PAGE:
They used to be called “January White Sales,” a retailing tactic devised back in 1878 by John Wanamaker, an early pioneer of the department store concept. Wanamaker picked specific months for different sales to keep turnover high and prices low. The tradition is still followed by many major retailers (and for some of them, the name still survives), so if you need sheets and towels, shop in January.

The Best Time to Return Stuff...

Anything you can do to make returning merchandise easier will ensure a friendlier experience and the maximum amount of dough back in your pocket. Here’s the magic hour: 10 a.m. on any day other than December 26. This is when sales personnel will be at their posts, rested and ready to help you. It also happens that the more experienced employees typically work the day shift. -Edward Fox, director of Southern Methodist University JCPenney Center for Retail Excellence


Ok, now onto crafts... now many of us have pets more than likely. And I bet a bunch of you have dogs right? Well I personally don't have a dog but I saw this craft and said OMG its recycling and its great! You ever see those ropes they sell for Dogs to chew? Well here is a way to make a dog toy for nothing but the price of your old clothes!



Craft Idea of the Day: Dog's Tugga Toy

Materials:

20 1 inch x 20 inch (2.5cm x 50cm) Recycled stretch knit from pants or tops in assorted colors.

Directions:

This home made dog toy is perfect for tug of war games or fetch. It is so simple to make that even kids can put it together. It is a great project for fetes and fundraisers too.

You can use recycled stretch knit from old t-shirts or pants or if you like you can use new fabric.

Cut the fabric into 20 pieces that measure approx 1 inch x 20 inch (2.5cm x 50cm) for a large dog.

For smaller dogs reduce the length and quantity but not the 1 inch width.

Lay your pieces together in 2 sections of 10. Twist the 2 sections together and tie a large knot at each end as shown in the picture. Your knot should be tight and secure.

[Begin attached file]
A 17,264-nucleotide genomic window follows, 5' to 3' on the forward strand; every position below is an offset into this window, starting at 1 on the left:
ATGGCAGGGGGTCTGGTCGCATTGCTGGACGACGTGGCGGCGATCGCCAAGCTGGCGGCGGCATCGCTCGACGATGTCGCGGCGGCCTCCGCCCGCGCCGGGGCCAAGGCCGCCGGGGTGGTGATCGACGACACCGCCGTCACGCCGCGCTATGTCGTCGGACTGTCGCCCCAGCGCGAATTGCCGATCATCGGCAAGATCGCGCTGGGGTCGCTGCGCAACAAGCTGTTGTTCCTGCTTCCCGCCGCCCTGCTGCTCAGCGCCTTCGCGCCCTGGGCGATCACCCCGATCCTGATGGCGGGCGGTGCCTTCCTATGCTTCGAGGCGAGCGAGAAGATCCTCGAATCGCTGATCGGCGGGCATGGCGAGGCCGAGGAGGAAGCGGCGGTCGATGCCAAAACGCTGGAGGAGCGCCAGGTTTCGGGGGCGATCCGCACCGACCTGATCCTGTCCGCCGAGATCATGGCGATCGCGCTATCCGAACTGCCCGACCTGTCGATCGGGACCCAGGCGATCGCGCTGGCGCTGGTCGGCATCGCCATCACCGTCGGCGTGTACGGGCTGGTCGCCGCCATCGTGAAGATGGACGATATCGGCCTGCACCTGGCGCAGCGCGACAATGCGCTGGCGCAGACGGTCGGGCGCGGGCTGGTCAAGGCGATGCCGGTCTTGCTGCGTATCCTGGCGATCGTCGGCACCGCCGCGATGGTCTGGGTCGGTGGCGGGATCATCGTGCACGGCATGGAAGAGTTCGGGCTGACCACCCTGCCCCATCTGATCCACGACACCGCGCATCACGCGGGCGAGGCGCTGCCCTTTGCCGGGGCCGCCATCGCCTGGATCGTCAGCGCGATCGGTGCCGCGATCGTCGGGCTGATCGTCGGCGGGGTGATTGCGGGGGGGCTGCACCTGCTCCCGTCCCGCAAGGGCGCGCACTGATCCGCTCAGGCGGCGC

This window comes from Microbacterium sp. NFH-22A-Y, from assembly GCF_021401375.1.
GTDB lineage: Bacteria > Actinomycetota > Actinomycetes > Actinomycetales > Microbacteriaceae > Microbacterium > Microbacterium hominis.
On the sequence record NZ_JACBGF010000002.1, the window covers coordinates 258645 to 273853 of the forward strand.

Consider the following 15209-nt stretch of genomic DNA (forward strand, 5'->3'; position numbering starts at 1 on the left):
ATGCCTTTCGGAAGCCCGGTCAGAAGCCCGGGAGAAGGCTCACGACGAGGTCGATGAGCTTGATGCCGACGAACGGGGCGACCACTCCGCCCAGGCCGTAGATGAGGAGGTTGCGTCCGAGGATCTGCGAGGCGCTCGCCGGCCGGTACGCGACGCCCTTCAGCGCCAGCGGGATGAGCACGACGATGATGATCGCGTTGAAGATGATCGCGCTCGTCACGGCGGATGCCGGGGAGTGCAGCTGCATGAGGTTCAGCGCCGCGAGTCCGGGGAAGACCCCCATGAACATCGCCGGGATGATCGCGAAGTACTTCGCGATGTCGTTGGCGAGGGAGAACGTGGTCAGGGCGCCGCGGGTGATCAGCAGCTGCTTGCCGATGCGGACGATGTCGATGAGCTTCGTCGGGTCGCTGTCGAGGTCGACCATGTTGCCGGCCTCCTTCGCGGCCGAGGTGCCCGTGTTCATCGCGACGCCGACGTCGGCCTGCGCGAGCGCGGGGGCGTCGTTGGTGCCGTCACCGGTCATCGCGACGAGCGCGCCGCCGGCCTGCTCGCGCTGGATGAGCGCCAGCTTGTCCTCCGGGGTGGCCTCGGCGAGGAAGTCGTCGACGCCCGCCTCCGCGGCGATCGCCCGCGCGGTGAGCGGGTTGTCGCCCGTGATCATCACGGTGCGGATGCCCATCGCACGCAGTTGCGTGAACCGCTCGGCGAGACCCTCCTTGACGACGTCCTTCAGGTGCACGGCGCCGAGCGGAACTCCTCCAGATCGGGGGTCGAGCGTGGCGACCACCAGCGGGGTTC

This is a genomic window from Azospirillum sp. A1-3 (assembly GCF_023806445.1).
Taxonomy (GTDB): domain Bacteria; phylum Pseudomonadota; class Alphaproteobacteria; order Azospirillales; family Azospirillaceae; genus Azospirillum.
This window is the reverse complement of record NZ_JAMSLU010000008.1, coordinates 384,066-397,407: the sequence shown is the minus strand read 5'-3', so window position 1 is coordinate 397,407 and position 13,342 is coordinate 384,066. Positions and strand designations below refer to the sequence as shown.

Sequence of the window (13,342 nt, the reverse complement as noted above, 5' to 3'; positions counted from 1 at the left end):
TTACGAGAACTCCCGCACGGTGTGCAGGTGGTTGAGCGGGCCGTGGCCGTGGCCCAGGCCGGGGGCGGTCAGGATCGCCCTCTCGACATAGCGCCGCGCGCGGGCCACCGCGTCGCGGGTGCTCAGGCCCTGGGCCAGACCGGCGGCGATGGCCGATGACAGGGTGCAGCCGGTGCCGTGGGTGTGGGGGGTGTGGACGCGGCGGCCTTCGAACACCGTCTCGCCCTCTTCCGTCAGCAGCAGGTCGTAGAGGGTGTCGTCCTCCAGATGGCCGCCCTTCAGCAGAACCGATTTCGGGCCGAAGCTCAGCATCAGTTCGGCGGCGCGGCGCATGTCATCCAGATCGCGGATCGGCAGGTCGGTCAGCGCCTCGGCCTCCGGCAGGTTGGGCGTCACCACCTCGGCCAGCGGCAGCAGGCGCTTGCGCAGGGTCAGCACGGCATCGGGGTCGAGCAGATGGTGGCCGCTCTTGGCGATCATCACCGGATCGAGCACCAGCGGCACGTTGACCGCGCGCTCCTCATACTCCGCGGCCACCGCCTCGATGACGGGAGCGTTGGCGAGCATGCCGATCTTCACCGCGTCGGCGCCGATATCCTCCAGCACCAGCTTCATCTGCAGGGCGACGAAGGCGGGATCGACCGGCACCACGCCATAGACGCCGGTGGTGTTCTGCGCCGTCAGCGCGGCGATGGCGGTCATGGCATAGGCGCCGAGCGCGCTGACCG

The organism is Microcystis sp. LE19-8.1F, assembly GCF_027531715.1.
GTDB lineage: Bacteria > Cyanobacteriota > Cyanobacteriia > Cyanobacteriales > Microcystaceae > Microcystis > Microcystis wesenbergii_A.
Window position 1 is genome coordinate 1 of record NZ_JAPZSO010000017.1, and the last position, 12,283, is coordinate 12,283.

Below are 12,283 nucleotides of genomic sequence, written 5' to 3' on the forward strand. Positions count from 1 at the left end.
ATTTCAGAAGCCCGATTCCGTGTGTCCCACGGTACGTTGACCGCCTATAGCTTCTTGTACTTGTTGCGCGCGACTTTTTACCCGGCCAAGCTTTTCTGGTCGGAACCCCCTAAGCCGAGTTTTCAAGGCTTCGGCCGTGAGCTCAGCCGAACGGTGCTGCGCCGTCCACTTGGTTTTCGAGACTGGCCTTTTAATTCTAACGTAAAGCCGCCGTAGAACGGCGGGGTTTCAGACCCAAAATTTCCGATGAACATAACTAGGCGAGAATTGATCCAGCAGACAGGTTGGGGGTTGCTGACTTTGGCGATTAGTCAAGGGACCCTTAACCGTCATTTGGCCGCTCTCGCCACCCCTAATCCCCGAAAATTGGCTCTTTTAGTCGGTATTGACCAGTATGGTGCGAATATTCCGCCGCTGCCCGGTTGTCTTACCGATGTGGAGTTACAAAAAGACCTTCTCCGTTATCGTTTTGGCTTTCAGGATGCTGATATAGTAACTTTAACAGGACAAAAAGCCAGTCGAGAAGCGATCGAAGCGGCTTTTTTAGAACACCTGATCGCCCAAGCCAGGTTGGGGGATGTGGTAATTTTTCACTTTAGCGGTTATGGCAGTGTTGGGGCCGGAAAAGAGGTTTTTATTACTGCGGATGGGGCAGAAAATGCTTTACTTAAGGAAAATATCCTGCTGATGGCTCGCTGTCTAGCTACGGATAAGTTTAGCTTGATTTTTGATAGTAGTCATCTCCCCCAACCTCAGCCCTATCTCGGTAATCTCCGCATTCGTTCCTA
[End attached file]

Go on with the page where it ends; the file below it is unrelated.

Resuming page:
There is no need for gluing or sewing.

Alternatively you can plat your strands together or add extra knots depending on your dogs desire.

And now... are you hungry? I am! So lets talk dinner. I want to feature a seafood item for a few reasons. First, I love seafood! I am a Gulf Coast baby and seafood is more of a staple in my life LOL! Next, I want to draw attention to that awful oil spill in the gulf right now. It is killing our ocean and all the delectable items we can harvest from there. And finally... mussels happen to be a favorite of my mother LOL!



Steamed Mussels with Fennel, Tomatoes, Ouzo, and Cream

Ingredients

1 tablespoon olive oil
2 shallots, finely chopped
4 cloves garlic, finely chopped
1 bulb fennel - trimmed, cored and thinly sliced
1 large tomato, cubed
1/2 cup white wine
1/4 cup ouzo
1/2 cup heavy cream
4 pounds mussels, cleaned and debearded
1/3 cup fresh basil leaves, torn
salt to taste

Directions

Heat olive oil in a medium saucepan over medium heat. Stir in shallots and garlic, and cook until tender. Stir in fennel and tomato, and continue cooking about 5 minutes.

Mix white wine, ouzo, and heavy cream into the saucepan, and bring to a boil. Make sure the fennel is a bit soft before adding the mussels!

Gradually stir in mussels, 1/2 the basil, and salt.

Cover saucepan, and continue cooking about 5 minutes, until the mussels have opened. Garnish with remaining basil to serve.

Looks absolutely delish right? Ok well while that dinner idea simmers in your brain LOL, I'm gonna head out to my mom's house for the day. I hope you have a wonderful day today and be safe in wherever life leads you! HUGS!

2 comments:

  1. Debbie "MOMMay 7, 2010 at 8:05 AM

    Hi everyone! Got a little story for you. While I was in the hospital, feeling real bad, I always tried to smile at my doctors and nurses instead of gripe and complain like some other patients might. In doing that small random act of kindness, not only did I receive smiles and welcomed positive comments, but also was very well cared for and received anything I rerquired. Try a random act of kindness or even just a smile or kind word today. You will be amazed what responses you will get. I read that my daughter is heading over to my house now. Hopefully she is bringing some of those delicious mussells with her for my lunch. LOL Everyone pray for a quick cleanup of this oily mess in the Gulf of Mexico. We are in jeopardy of losing a lot of precious sealife and plants and marine ecology if this "I wont name" company doesn't step up their efforts and get to cleaning. Til next time........

    ReplyDelete
  2. I had some really good mussels at Olive Garden once. They came in a wine sauce I think. That was teh first time I had them and I'm glad I tried them! I want to see as picture of the Frugal Mom's MOM! Take Care!

    ReplyDelete